When I try to make a project in IntelliJ I receive the following error on this line:

Sentence sent = new Sentence();


Error:(151, 10) java: cannot access javax.xml.bind.RootElement
class file for javax.xml.bind.RootElement not found

Sentence is a class which implements the RootElement interface

import javax.xml.bind.RootElement;
public class Sentence extends MarshallableRootElement implements RootElement   {

All packages exist and I can jump to declaration of each interface or class but I don't know why IntellJ says it cannot access or find them? However RootElement is an interface and not a class

public interface RootElement extends Element {
    void validate() throws StructureValidationException;

The above declaration is in a jar file named jaxb-rt-1.0-ea.jar and it exists in the Project librarians.

  • To ask the obvious, is the jaxb-rt-1.0-ea.jar added to your project dependencies at build time? Commented Jul 24, 2016 at 7:28
  • @TimBiegeleisen I think I solved it, I added the jar file to Module dependencies which had the error
    – Ahmad
    Commented Jul 24, 2016 at 8:04
  • This is what I was guessing the problem was. Commented Jul 24, 2016 at 8:06
  • @TimBiegeleisen Thanks, the complete answer is bellow in my answer
    – Ahmad
    Commented Jul 24, 2016 at 8:12

13 Answers 13


Try this

  1. Go to File
  2. Invalidate Caches/Restart
  3. You can choose only Invalidate and restart

(See Invalidate caches on IntelliJ's manual)

  • 16
    Sometimes Intellij just be DumbJ. Worked for me.
    – Narm
    Commented Jan 23, 2020 at 20:03

The project contained several modules. While the library was added to the project libraries, some modules lacked it in their dependency part. So I solved the problem using the following steps in IntelliJ

Creating a module library and adding it to the module dependencies:

  1. Open the Project Structure dialog (e.g. Ctrl+Shift+Alt+S).
  2. In the left-hand pane of the dialog, select Modules.
  3. In the pane to the right, select the module of interest.
  4. In the right-hand part of the dialog, on the Module page, select the Dependencies tab.
  5. On the Dependencies tab, click + (on the top right) and select Jars or directories.
  6. In the dialog that opens, select the necessary files and folders. These may be individual .class and .java files, directories and archives
    (.jar and .zip) containing such files as well as directories with
    Java native libraries (.dll, .so or .jnilib).
  7. Click OK. If necessary, select the Export option and change the dependency scope.
  8. Click OK in the Project Structure dialog.
  • 3
    why I have make this?
    – sadalsuud
    Commented Aug 16, 2018 at 18:35
  • For me, compilation was running fine but In my project, the IDE was showing with a red underline. I found that the dependency was marked as Runtime scope. Once i made the module dependency scope Compile, it removed the red underline.
    – codester
    Commented Nov 4, 2019 at 13:24
  • May be, it is workaround to fix the intellij issue. Thanks Commented Jul 9, 2020 at 13:08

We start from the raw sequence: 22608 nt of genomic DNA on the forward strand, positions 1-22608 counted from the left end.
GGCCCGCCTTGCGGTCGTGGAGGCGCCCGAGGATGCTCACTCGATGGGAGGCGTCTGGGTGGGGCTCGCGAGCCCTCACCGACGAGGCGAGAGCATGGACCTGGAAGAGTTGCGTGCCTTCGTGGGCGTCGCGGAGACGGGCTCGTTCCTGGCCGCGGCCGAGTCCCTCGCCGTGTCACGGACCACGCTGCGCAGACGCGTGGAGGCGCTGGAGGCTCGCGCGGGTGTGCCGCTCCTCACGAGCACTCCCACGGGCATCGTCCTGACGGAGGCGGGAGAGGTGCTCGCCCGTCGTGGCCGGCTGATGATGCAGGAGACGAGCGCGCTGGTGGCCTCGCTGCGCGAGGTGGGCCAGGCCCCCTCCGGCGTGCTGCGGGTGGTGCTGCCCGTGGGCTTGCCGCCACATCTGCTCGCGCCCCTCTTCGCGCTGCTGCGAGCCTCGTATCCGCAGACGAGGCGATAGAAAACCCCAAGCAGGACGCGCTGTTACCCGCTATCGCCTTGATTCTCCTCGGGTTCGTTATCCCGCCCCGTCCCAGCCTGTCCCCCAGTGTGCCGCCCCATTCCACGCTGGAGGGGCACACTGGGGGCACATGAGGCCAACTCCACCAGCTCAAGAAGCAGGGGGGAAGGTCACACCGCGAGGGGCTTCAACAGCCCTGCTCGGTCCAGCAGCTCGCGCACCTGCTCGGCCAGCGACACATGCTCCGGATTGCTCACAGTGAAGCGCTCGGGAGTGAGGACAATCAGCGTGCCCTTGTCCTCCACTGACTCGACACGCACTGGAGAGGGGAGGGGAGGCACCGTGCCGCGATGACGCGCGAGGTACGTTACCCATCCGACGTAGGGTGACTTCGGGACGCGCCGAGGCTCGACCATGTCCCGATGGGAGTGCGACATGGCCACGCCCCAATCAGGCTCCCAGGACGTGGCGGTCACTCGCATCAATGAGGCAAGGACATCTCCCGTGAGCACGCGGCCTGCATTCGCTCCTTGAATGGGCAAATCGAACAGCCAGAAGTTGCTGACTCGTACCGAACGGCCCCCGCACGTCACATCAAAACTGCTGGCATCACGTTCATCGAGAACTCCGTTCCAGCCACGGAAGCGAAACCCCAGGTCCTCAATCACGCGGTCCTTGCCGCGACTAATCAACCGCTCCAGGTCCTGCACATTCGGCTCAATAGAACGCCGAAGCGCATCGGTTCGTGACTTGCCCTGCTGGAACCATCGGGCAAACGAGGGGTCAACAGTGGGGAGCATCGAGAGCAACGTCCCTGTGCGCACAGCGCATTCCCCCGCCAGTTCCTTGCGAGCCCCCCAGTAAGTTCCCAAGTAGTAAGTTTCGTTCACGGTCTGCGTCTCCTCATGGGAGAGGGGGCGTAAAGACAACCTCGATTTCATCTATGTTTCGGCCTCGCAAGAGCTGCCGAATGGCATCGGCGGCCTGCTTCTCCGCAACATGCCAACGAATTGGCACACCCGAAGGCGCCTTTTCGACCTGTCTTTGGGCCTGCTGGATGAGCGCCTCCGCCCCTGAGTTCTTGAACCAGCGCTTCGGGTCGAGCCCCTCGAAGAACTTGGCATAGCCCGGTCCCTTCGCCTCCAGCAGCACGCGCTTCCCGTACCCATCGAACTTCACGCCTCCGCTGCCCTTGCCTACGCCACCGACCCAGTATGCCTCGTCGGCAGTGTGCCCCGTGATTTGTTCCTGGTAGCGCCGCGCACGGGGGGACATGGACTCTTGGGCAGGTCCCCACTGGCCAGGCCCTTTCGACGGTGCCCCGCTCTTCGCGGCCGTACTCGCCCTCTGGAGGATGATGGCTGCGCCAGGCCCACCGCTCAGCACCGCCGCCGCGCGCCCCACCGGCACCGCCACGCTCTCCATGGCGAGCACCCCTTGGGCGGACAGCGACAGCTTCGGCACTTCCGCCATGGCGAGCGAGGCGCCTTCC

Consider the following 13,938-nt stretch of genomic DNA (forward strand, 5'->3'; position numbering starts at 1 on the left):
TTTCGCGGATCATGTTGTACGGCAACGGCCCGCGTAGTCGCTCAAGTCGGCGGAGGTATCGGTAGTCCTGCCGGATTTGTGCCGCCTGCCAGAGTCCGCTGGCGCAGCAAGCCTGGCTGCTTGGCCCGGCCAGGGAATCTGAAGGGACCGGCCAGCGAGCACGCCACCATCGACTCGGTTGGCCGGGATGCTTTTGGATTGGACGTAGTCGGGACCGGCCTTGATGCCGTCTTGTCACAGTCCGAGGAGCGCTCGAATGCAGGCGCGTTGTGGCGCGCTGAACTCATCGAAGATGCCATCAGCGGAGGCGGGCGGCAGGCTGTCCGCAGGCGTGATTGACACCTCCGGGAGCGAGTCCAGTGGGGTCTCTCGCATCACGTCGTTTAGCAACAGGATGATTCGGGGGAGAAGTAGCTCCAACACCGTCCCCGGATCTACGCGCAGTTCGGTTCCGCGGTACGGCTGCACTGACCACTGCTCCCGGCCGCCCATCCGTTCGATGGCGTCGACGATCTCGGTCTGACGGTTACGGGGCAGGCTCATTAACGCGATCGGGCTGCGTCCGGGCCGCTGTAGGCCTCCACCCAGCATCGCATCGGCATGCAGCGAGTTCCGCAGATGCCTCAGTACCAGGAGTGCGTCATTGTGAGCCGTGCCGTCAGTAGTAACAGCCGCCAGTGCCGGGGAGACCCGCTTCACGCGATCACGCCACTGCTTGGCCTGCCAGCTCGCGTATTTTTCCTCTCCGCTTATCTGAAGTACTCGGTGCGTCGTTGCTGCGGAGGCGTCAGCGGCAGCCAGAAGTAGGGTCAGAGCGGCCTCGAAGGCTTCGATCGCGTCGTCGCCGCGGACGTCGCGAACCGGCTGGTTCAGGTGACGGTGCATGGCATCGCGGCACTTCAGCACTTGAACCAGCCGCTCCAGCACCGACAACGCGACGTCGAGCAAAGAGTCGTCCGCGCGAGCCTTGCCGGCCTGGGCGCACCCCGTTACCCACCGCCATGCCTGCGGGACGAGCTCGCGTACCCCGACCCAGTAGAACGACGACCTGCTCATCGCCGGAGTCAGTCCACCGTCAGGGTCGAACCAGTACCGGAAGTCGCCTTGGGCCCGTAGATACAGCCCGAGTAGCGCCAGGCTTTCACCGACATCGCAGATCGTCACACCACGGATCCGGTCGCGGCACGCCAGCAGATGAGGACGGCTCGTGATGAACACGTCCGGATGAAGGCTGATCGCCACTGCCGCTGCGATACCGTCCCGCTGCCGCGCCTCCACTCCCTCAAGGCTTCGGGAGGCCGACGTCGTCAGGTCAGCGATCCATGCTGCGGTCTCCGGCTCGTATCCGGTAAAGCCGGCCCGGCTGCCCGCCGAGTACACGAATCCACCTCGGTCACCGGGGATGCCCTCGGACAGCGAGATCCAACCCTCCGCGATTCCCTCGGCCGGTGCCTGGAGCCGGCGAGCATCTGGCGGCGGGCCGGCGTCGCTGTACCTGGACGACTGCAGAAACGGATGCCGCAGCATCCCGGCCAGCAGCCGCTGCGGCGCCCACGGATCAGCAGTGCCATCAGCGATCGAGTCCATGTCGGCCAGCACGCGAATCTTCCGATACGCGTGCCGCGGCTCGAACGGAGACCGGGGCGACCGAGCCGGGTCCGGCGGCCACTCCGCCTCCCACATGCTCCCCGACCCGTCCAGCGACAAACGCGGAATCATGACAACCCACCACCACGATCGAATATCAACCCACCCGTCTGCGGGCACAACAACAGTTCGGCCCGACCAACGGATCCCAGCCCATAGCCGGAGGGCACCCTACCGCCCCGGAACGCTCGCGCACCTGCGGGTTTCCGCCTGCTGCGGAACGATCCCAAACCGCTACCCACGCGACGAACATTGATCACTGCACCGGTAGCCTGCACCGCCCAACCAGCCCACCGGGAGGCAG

File -> Invalidate Caches/ Restart this worked for my after long hours of effectiveless


Rebuilding project worked for me.


Deleting the .idea folder and then running Invalidate Caches/Restart worked for me.

  • Just invalidating caches/restart worked for me. Commented Nov 22, 2021 at 22:54

It also may be because you don't have dependencies in classpath, which used in dependencies.
For example: you use library A, but class you're using from A has superclass from library B. But you didn't add B to classpath.


If it is a single file, you can try deleting the file and undoing it. It seems to reindex that particular file alone, which is much faster than Invalidate Caches/Restart. As a precautionary measure, you can take a backup of the file before deleting, just in case if something goes awry.

Another reason might be different versions of same library with more/less methods. This happened for me with Gradle. Sometimes it compiles fine and sometimes, it doesn't. Just find and remove the unnecessary ones.


My Gradle/IntelliJ "big hammer"

(Optional, but preferred). Close all instances of IntelliJ or any other Java IDE.

delete the ".idea" folder (<< intellij specific, or whatever "workspace" folder your IDE uses)


./gradlew --stop       
gradle --stop

(now delete the folders)

rm -rf $HOME/.gradle/caches/

rm -rf $HOME/.gradle/build-cache-tmp/

(now resume normal gradlew commands like:)

./gradlew clean build

For me just worked, turn off windows defender / add exclusion project folder / idea process.


Similar problem can happen if a library is imported with maven scope runtime.

In such case it isn't accessible by your classes located under src/main/java.

Only classes in src/test/java can directly use runtime dependencies.


I removed this location "amazonaws" file and clean install later run


If you've made it this far because rebuilding or invalidating the cache didn't work work you, I found that deleting the class and adding a new one with the same code worked.


In my case there was an old .iml file in the module causing these problems. So if nothing else worked for you, try looking for one.

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